Digital information storage is dominated today by CD-ROM. They are undoubtedly hard wearing, require little maintenance, have a large storage capacity and are readily available at low cost. However, there is relatively little experience in their use and consequently, there is only limited knowledge, based on accelerated ageing, of their suitability for information preservation over the long-term. The low production and purchase costs of CD-ROM disks can be achieved by employing low-cost materials and mass production. In many applications a small number of failures may be acceptable but the preservation of radioactive waste data does not fall into this category. Care must be taken if CD-ROMS are used and high quality media combined with regular checks is highly recommended.
The past twenty years have seen a significant increase in the use of electronic systems for creating and storing data. The convenience, storage capacity and low cost of the media, makes an electronic-based system a very attractive option to a paper or microform-based system. Most organisations use computer systems for the creation of key records and it is understandable that there will be a strong incentive to assume that the advantages offered by electronic media in the short-term can provide a basis of an argument for their use over the long-term. Continued and long-term access to information is placing new and unfamiliar demands on the media and it would be unwise to make critical decisions without first fully understanding the real threats.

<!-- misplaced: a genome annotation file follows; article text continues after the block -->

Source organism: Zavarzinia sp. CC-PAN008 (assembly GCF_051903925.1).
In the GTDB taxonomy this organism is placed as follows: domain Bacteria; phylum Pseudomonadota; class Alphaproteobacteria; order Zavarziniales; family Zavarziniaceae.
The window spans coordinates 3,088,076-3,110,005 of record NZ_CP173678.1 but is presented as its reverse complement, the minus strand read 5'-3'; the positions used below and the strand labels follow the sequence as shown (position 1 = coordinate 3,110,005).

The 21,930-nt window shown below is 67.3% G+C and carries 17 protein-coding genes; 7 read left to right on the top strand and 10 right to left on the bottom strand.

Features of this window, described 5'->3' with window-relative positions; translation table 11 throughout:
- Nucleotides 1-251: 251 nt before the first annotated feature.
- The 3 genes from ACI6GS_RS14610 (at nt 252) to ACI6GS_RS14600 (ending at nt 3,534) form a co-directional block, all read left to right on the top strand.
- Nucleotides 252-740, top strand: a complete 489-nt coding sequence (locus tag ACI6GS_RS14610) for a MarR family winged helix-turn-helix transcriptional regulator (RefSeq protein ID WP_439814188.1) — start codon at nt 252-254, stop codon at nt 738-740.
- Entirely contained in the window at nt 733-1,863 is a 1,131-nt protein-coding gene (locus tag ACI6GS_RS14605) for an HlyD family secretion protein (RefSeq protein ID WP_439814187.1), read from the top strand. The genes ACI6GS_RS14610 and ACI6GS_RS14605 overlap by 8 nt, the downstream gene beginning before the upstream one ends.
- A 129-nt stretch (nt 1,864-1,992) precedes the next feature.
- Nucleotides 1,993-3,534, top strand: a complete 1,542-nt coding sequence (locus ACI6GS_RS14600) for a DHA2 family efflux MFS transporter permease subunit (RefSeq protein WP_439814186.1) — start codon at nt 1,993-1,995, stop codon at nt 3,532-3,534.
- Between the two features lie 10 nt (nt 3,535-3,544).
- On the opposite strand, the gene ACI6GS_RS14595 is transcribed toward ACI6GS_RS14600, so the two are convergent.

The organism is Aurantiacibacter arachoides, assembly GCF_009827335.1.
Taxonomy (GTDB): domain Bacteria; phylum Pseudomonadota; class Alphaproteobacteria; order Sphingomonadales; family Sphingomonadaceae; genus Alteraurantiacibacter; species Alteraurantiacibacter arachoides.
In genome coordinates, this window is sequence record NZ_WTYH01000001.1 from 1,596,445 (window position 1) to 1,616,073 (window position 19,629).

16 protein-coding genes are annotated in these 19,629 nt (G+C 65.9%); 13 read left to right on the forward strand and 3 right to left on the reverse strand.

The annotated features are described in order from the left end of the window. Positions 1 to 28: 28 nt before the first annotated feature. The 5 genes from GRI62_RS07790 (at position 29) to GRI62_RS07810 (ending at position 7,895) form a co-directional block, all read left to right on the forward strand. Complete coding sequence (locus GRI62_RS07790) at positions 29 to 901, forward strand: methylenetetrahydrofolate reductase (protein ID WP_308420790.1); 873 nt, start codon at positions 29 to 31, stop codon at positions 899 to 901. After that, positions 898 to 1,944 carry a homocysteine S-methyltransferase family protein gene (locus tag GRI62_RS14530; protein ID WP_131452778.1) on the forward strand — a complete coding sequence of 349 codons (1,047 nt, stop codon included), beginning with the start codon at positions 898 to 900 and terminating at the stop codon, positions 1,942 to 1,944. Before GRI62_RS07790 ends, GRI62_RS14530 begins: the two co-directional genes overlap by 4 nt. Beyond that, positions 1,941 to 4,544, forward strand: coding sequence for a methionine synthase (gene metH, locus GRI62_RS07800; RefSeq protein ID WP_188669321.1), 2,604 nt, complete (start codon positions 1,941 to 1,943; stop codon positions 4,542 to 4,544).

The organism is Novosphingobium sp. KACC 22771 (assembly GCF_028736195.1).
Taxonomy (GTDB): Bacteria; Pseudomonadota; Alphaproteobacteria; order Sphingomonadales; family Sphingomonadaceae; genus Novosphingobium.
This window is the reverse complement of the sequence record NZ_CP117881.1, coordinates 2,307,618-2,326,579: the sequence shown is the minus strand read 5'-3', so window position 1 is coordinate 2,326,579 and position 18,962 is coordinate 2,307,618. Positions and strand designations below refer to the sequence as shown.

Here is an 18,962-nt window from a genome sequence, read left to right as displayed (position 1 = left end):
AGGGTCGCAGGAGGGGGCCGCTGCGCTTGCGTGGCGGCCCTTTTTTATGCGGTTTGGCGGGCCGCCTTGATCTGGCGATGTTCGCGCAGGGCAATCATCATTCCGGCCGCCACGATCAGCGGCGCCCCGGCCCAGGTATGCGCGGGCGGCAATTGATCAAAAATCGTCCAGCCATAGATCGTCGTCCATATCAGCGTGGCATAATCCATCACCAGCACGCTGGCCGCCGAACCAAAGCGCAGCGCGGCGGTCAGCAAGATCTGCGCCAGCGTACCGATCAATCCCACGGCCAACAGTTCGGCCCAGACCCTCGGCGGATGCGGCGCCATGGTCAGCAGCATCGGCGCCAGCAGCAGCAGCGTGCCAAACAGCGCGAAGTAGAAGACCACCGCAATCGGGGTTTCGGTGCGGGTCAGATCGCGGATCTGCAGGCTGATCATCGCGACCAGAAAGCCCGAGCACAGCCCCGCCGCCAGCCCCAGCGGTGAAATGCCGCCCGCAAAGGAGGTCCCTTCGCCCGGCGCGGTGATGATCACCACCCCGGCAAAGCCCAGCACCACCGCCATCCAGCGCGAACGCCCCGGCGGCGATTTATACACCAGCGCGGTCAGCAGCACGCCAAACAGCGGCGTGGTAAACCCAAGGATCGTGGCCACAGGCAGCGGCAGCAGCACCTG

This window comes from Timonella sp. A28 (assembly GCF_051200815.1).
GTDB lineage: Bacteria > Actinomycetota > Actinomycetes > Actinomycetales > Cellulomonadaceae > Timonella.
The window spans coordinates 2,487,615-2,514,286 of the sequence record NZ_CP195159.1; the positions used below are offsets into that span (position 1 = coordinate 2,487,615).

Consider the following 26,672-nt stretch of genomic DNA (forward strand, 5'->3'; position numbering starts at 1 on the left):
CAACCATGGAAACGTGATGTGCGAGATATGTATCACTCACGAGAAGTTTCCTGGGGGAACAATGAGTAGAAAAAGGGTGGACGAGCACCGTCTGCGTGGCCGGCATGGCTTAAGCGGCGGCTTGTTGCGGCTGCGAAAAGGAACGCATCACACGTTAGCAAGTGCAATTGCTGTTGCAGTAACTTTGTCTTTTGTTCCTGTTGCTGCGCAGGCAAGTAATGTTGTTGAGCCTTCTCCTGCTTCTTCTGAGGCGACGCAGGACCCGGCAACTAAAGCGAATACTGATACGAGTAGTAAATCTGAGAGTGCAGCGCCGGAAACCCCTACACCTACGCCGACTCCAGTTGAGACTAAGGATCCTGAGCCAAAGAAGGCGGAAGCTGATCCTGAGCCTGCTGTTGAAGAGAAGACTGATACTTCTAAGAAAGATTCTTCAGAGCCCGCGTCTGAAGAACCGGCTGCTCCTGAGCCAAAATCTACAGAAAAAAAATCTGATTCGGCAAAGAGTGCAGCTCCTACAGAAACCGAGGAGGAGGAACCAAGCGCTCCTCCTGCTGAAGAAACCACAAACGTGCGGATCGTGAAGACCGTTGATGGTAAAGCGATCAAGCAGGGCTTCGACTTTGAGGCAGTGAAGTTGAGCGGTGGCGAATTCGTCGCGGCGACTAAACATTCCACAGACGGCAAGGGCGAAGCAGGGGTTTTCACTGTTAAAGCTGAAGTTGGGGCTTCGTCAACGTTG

Development of a robust information management system requires firstly, the identification of the threats to data accessibility and, secondly, the measures necessary to eliminate or mitigate the risk of these threats. Measures employed could be ‘preventative’, such as the installation of a fire detection and suppression system, or ‘anticipatory’. An anticipatory measure pre-empts the effects of an unplanned event and ensures that a full recovery is possible, for example, copying records and transferring them to a remote storage facility.
One of the greatest and most tangible threats to the loss of information results from organisational change. The UK nuclear industry has undergone significant organisational change in the past and is likely to undergo further changes in the near future. The risk associated with changes to organisational structures lies in three areas: firstly, information is ‘lost’ or misplaced during the transfer of responsibilities; secondly, it is successfully transferred but its significance not recognised; and, thirdly, the recipient organisation operates a different management system with which the recorded information is incompatible.